A vegetable processing company in the Netherlands has transformed its business model to convert waste streams into income sources. Farmers benefit too: crops unsuitable for the fresh produce market are now turned into valuable food ingredients.
VanRijsingengreen is an umbrella of companies in the southern Netherlands that process and sell vegetable products using sustainable methods. The family-run business focuses on supply chain integration in which everything is demand driven. Its large order book makes it possible to gear production to demand and determine at a relatively late stage which grower will produce for what market.
When size matters
“Obviously, scale is important”, says Hans van den Bighelaar, Director of mother company Van Rijsingen Beheer B.V. “We need to be big enough to be able to link supply and demand. We even need sufficient waste flows! Once we’ve found a market for a waste flow, it’s important to be able to deliver a steady stream of waste of consistent quality because that’s what buyers expect.”
“Buyers can expect consistent quality”- Hans van den Bighelaar, vanRijsingengreen
Adding value by reducing waste
A second reason for the company’s success in fighting waste is that processing waste flows is a part of its DNA. Gerbrand van Veldhuizen, another Director of Van Rijsingen Beheer BV, explains: “Our mindset is not so much reducing waste, but extracting the most value from raw materials. Carrot peelings are a raw material to which we can add value. That type of waste flow can ultimately change a company’s business model.”
One of VanRijsingengreen’s main products used to be fresh fruit juice. However, the juice’s limited shelf-life and an erratic market proved to be difficult factors. Following in-depth research, the company shifted its focus to ingredients and began producing juice concentrate instead. “Juice concentrate is much easier to store and to export,” says Van Veldhuizen. “As a bonus, carrot fiber is already proving a very promising ingredient.”
“Carrot fiber is proving a very promising ingredient”- Gerbrand van Veldhuizen, vanRijsingengreen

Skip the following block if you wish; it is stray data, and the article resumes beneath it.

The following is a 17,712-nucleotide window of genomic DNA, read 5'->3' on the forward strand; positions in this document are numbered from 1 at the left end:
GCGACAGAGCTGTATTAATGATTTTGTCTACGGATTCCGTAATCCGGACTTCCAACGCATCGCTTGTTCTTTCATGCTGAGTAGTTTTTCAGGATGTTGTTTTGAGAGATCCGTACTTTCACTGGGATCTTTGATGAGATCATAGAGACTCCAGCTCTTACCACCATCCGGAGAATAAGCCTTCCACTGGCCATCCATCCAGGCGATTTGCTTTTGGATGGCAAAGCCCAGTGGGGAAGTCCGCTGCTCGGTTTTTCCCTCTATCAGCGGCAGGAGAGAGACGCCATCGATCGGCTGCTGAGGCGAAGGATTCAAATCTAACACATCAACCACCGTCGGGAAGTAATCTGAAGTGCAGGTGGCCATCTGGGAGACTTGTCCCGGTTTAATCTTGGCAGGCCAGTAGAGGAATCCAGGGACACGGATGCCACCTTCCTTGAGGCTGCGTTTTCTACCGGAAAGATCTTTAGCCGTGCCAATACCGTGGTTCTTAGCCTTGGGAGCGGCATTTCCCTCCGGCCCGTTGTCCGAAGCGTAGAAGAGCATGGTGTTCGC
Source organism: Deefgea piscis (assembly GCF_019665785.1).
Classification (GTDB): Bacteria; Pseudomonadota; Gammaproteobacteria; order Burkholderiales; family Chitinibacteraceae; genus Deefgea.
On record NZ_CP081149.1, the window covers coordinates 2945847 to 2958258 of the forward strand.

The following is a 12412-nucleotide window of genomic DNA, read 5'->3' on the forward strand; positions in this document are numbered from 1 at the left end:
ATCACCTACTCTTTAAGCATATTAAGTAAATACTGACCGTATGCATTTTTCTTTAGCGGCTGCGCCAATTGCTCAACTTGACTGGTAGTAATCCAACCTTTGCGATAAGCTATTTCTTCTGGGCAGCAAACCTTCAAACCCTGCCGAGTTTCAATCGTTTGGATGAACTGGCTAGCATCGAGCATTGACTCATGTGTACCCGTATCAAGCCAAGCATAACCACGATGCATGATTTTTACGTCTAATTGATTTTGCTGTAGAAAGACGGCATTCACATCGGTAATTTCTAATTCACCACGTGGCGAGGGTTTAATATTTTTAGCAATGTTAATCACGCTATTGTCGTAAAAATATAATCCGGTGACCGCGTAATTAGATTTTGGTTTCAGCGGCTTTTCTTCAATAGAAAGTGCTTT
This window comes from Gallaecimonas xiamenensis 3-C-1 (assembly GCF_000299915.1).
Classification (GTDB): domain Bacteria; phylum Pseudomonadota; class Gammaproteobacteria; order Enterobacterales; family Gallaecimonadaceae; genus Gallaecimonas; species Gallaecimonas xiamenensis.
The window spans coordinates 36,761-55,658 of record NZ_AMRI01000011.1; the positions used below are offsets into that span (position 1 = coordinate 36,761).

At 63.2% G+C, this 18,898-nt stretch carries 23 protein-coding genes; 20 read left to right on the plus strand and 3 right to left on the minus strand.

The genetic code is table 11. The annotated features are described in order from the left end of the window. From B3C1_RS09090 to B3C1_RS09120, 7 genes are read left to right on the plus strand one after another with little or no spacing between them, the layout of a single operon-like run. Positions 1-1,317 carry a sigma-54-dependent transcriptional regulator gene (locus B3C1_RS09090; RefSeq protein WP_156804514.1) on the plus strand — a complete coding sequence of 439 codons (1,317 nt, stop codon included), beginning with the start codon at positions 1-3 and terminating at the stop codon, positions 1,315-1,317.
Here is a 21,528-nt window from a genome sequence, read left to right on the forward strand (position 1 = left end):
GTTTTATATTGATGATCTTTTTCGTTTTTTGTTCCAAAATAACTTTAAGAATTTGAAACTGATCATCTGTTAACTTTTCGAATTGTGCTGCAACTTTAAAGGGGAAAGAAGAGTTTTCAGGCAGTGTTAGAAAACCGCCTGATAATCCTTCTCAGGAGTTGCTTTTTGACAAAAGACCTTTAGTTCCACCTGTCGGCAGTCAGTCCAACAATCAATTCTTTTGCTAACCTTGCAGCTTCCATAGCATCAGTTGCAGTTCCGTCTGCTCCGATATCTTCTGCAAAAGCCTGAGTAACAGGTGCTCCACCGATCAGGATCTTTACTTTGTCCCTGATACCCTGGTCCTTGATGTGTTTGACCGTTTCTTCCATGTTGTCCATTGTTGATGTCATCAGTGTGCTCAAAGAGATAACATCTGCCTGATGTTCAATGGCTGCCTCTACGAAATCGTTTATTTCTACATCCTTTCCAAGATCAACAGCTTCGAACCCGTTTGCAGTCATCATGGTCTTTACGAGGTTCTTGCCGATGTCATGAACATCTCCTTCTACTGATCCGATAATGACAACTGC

“In combating waste, the first step is awareness of what’s being lost,” says Van den Bighelaar. “It starts with explaining to staff what the value of a product is. Things that used to be thrown away are now collected and sorted into containers clearly labelled to show their destination. That makes it visible to everyone that these are products that are being prepared for consumption and thus still have value.
“However, ‘waste’ that is reprocessed into ingredients has to meet different criteria from waste that will no longer be used in the food chain. Think of refrigeration, for example. Business processes must be designed to accommodate the distinction. And that’s where scale comes in. Small businesses might not be able to meet the relatively high setup costs.”
High-value secondary product: carrot pulp left over after juicing.
Stable chains and new knowledge
Waste is not just tackled in the company’s factories: it starts before the first seed is planted. Proper crop planning can help demand-driven cultivation. “Because we have a good overview of which growers grow what and for whom, we can see at any time which product is suitable for a particular market and purpose,” explains Van Veldhuizen. “And if a particular crop does not meet the specifications to be sold as fresh produce, the grower no longer needs to throw it away. We can process it into a food ingredient instead. Granted, the grower will receive less money for that crop, but it’s better than nothing at all. In that way, focusing on adding value ensures more stable chains.”
“We’ve also gained a great deal of new knowledge,” adds Van den Bighelaar. “We’re constantly learning because we’re intent on adding value to vegetables, and on tapping into new applications and market opportunities.”